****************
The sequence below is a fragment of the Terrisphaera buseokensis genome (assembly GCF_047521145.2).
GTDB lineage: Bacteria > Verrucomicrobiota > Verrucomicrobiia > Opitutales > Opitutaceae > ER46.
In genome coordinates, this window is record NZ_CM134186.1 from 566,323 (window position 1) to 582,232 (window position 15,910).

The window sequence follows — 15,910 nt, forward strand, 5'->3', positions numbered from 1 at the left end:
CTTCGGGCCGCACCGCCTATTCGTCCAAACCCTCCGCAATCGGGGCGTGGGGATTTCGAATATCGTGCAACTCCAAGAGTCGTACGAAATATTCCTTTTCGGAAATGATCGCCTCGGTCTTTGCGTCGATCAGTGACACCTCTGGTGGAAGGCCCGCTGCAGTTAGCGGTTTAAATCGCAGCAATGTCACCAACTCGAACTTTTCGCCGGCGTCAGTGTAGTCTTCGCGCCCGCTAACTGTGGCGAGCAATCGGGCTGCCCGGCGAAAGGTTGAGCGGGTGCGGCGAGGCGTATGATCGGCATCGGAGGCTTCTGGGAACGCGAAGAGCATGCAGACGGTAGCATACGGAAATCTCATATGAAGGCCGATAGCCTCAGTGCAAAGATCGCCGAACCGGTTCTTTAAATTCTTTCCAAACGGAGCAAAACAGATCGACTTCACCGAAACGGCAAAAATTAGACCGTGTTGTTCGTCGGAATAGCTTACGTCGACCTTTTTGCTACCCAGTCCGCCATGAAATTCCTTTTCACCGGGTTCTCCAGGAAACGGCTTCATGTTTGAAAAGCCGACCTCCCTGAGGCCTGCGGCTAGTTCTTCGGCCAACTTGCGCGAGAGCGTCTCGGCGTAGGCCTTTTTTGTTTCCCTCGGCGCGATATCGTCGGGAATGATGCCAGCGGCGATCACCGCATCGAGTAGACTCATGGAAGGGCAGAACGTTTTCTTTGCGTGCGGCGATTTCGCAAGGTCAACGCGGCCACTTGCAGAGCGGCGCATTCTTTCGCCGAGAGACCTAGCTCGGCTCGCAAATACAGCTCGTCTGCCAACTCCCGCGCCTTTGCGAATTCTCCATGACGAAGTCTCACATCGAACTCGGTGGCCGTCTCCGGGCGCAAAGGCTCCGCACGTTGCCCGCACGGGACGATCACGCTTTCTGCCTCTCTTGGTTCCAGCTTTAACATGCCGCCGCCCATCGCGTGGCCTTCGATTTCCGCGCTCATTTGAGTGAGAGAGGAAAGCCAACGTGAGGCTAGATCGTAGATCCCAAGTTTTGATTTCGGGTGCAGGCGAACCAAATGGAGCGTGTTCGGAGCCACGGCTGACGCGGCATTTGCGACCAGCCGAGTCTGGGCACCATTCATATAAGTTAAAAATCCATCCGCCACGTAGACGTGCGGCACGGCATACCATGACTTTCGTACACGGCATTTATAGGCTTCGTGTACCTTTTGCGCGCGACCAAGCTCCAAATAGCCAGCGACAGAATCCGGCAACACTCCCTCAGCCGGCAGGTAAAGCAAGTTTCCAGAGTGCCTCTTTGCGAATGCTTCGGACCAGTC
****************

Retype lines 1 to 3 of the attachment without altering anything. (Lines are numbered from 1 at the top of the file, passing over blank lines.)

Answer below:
The sequence below is a fragment of the Terrisphaera buseokensis genome (assembly GCF_047521145.2).
GTDB lineage: Bacteria > Verrucomicrobiota > Verrucomicrobiia > Opitutales > Opitutaceae > ER46.
In genome coordinates, this window is record NZ_CM134186.1 from 566,323 (window position 1) to 582,232 (window position 15,910).